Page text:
City schools improve test scores

Numbers: Acknowledging that further improvement is needed, officials say they are encouraged by the latest data.

Maryland School Assessment

June 08, 2005|By Laura Loh | Laura Loh,SUN STAFF

Baltimore public schools made gains in the latest round of the Maryland School Assessment, but improvements in the state's most-challenged school system were less substantial than this time last year.

Although they acknowledged that they see plenty of room for improvement, city school officials said they were encouraged by the data released by the state yesterday.

"Have we reached where we want to go with our children? No, we have not. But we are certainly headed in the right direction," said school board Chairwoman Patricia Welch.

FOR THE RECORD - A chart yesterday giving results of the Maryland School Assessment tests omitted test scores for KIPP Ujima Village Academy. The passing rate for fifth-graders on the math test was 93 percent, up 4 points from last year. On the reading test, 72 percent of fifth-graders passed, an improvement of 20 percentage points over last year. The Sun regrets the error.

As a group, city schools posted gains on the reading and math assessments in most grades.

The exceptions were the seventh and eighth grades, where the percentage of pupils who passed the reading test -- 40 percent -- fell by 3 and 2 percentage points respectively from last year. The test was given in March.

Pupils in grades three, five and six fared better in reading, making gains that outpaced the rate of improvement statewide. The passing rate among the city's fifth-graders rose eight points to 58 percent, for example, while the statewide fifth-grade rate increased six points to 74 percent.

Math scores rose in every grade tested -- three through eight -- but not as quickly as in the rest of the state.

The rate of third-graders who passed math rose by two points to 56 percent, while the statewide rate increased by five points to 77 percent.

Although seventh- and eighth-graders did not lose ground in math, they gained very little.

The passing rate in each grade went up by half a percentage point -- to 18 and 19 percent, respectively -- and continued to lag far behind the state average of more than 50 percent.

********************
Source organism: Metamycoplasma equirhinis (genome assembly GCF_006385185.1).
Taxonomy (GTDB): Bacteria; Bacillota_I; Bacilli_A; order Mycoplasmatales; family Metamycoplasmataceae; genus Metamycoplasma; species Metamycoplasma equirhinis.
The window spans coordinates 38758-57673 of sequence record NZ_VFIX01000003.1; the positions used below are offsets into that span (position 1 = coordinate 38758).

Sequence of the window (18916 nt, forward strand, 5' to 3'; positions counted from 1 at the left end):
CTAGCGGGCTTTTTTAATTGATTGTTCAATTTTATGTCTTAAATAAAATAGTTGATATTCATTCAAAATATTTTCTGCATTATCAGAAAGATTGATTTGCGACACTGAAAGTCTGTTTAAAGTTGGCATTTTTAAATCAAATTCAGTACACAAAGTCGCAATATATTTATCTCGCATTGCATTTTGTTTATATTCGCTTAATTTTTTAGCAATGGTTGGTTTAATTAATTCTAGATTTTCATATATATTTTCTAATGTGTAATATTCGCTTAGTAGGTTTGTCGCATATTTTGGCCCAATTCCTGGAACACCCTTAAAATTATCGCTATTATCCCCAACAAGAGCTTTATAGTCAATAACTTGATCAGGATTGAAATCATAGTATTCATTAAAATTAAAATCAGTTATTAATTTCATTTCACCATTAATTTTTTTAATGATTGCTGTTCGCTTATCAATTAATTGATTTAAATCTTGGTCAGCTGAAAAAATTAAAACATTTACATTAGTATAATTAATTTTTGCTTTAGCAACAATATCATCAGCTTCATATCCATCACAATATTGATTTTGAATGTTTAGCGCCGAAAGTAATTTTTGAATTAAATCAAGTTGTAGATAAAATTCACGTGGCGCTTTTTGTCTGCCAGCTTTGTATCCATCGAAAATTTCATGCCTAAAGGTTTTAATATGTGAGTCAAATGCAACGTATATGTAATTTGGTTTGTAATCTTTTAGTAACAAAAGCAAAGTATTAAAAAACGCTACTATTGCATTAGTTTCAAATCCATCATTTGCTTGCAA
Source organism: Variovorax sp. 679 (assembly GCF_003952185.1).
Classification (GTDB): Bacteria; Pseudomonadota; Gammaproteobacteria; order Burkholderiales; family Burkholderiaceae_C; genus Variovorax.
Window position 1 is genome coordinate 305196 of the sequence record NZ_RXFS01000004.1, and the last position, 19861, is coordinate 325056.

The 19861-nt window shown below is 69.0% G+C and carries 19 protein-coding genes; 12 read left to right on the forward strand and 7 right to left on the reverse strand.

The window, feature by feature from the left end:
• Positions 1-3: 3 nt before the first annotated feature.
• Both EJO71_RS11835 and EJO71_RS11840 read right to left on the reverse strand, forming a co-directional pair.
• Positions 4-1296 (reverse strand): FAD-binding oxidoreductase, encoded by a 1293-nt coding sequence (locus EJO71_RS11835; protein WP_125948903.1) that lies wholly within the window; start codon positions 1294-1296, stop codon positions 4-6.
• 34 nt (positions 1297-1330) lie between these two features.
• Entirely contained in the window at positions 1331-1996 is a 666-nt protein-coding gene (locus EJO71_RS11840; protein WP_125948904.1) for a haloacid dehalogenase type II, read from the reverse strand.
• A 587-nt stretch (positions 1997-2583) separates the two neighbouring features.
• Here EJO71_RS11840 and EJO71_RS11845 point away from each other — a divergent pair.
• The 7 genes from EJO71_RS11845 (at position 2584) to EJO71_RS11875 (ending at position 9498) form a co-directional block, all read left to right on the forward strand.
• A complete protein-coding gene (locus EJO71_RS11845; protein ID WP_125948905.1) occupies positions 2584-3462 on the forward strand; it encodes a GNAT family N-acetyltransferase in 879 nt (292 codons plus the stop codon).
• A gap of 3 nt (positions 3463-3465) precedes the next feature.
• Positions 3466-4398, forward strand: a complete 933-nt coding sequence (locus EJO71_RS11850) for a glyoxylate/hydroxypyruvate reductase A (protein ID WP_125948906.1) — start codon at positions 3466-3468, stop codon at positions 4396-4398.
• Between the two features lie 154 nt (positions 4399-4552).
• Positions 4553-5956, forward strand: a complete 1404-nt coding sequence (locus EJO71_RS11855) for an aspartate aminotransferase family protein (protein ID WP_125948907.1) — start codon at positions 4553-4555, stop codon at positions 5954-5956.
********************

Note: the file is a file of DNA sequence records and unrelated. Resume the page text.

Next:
Last year, by comparison, eighth-graders in the city improved by seven percentage points on the math test.

Better than expected

Despite modest improvement in some areas, city schools chief Bonnie S. Copeland said the schools did better than she expected, considering the stresses they have been under, including a shortage of teachers willing to work in city schools and budget cuts implemented to reduce a $58 million deficit.

"All of that takes its toll," Copeland said. "I was worried that we wouldn't see any improvement on the MSAs. ... Against all odds, [everyone] pulled together to focus on teaching and learning."

School officials said they were concerned about middle-school scores and plan to analyze them to find weaknesses in the program.

They said some problems will be addressed next year by a middle-school reform initiative that is getting under way.

Groups of traditionally underachieving pupils, including minorities and special education and low-income pupils, made gains in reading and math, as did the general population. In some cases, they posted more-robust gains than groups that traditionally perform at higher levels.

Scores for black elementary school pupils, for example, increased at a faster rate than those of their white counterparts in reading and math. But in some grade levels, the improvement for these groups lagged behind the general population.

State school Superintendent Nancy S. Grasmick offered cautious praise of the city school system.

"I want to give them credit for improvement, but I think it has to be put in relative terms," Grasmick said in an interview. "There is still a huge gap" between the city's test scores and those of the rest of the state.

Baltimore officials, however, celebrated what they consider to be significant gains.

Though this year's passing rate in eighth-grade reading test scores were down, Copeland emphasized a different point: that eighth-graders gained nearly 10 percentage points on the reading test given last year.

Outside school headquarters on North Avenue yesterday afternoon, administrators displayed large bar charts to show how city pupils' performance improved over the past three years.

Praise from mayor

Mayor Martin O'Malley praised Baltimore's pupils and teachers.

"This is no less than one of the biggest turnaround stories of any urban school system in the United States of America," O'Malley told the group of school officials, community members and pupils from nearby Dallas F. Nicholas Sr. Elementary assembled for a ceremony under a sweltering sun.

In his address, the mayor offered no facts to back up his claim. Baltimore schools have shown improvement on standardized tests designed by the state of Maryland since 1998. But the progress of urban systems in other states is measured using different tests.

Principal Irma Johnson was more measured than the mayor -- though no less pleased -- about the gains made by pupils at Dallas F. Nicholas Sr., where the passing rate in reading among the school's third-graders jumped 17 points to 73 percent.

"I've been asking my teachers for [increases of] 10 percentage points," Johnson said. "That's been my goal, and this year, they did better than that."

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